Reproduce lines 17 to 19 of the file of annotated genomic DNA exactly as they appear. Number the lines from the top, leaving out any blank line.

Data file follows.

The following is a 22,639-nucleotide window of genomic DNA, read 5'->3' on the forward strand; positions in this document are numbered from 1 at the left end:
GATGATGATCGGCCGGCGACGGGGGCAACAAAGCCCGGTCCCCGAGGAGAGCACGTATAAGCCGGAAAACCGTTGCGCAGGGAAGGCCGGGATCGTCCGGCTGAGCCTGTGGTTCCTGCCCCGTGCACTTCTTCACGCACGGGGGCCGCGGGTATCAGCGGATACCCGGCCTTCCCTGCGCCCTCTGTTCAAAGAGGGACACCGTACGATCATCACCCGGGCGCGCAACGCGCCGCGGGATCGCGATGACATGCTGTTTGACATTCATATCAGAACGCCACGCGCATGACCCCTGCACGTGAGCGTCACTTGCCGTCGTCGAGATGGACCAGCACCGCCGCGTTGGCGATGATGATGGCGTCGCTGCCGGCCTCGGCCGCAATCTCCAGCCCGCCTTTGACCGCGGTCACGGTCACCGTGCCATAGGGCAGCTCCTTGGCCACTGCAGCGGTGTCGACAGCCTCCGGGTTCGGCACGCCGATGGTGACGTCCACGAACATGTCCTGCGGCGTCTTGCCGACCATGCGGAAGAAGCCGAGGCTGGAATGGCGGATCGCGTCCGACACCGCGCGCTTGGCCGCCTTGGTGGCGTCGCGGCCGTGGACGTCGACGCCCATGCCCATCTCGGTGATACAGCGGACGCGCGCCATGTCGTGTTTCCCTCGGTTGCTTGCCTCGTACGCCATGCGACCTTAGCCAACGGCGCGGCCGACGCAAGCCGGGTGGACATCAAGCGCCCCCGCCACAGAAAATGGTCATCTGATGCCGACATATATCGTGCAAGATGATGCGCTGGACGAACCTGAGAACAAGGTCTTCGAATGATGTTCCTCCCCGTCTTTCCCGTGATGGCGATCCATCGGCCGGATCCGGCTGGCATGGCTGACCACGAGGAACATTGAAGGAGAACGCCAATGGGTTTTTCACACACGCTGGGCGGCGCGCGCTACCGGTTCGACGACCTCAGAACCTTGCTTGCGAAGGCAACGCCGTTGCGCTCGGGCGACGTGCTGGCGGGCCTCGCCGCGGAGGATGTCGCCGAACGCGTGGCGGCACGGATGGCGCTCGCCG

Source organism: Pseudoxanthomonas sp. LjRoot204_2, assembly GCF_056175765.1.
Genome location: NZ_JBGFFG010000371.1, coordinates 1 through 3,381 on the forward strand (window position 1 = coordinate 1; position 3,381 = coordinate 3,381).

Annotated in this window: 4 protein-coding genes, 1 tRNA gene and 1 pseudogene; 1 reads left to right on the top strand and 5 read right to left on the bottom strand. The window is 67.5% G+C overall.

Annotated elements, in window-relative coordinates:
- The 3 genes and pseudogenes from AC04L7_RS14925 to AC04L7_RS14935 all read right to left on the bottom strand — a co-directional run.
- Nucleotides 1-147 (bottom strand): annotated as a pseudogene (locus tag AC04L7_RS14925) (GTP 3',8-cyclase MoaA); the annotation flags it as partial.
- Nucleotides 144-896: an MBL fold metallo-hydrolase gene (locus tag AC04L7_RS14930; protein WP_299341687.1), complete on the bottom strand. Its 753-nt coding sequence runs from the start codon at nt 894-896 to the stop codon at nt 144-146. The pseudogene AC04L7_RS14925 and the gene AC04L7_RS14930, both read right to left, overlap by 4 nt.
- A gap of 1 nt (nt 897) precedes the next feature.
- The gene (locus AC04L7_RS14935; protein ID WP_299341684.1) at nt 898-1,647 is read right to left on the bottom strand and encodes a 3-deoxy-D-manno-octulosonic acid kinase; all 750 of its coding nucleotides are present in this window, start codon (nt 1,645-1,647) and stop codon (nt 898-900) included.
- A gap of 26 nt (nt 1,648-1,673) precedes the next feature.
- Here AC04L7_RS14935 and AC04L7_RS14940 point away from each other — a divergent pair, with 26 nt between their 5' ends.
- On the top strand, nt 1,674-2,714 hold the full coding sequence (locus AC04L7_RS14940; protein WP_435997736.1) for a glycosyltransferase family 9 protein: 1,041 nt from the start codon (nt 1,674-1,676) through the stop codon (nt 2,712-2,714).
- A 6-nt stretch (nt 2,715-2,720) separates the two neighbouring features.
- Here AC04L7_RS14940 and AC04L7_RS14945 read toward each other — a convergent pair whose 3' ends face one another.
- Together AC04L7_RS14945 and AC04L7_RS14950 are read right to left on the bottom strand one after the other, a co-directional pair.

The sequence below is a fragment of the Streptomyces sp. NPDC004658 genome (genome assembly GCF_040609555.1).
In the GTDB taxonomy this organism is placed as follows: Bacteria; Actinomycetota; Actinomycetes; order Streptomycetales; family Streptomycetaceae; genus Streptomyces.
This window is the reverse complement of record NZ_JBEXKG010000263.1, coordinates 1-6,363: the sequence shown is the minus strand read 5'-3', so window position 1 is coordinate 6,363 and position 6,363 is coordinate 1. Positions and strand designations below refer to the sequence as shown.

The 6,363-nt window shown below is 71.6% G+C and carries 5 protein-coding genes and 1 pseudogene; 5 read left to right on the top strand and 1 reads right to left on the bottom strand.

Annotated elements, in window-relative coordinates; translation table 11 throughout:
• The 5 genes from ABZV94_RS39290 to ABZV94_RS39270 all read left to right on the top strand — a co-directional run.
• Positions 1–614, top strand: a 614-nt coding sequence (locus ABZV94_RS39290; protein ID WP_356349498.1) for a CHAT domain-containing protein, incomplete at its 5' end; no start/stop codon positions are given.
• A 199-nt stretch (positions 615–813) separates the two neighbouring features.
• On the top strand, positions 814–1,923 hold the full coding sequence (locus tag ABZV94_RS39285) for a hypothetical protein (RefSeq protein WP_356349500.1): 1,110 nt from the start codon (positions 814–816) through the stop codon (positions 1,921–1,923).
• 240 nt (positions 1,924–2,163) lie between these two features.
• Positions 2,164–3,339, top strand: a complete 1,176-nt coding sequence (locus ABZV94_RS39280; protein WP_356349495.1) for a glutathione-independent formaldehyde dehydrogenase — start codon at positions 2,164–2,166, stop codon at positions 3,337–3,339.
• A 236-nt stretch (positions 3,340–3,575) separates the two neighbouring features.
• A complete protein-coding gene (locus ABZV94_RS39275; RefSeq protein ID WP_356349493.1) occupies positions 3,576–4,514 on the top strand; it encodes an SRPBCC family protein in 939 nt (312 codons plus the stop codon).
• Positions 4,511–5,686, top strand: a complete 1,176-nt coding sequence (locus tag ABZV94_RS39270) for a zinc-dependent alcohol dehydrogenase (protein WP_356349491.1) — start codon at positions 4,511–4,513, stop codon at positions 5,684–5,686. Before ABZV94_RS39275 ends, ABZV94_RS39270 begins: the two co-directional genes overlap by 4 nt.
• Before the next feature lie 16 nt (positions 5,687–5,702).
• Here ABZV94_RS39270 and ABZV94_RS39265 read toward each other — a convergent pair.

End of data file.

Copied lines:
- Together AC04L7_RS14945 and AC04L7_RS14950 are read right to left on the bottom strand one after the other, a co-directional pair.

The sequence below is a fragment of the Streptomyces sp. NPDC004658 genome (genome assembly GCF_040609555.1).
In the GTDB taxonomy this organism is placed as follows: Bacteria; Actinomycetota; Actinomycetes; order Streptomycetales; family Streptomycetaceae; genus Streptomyces.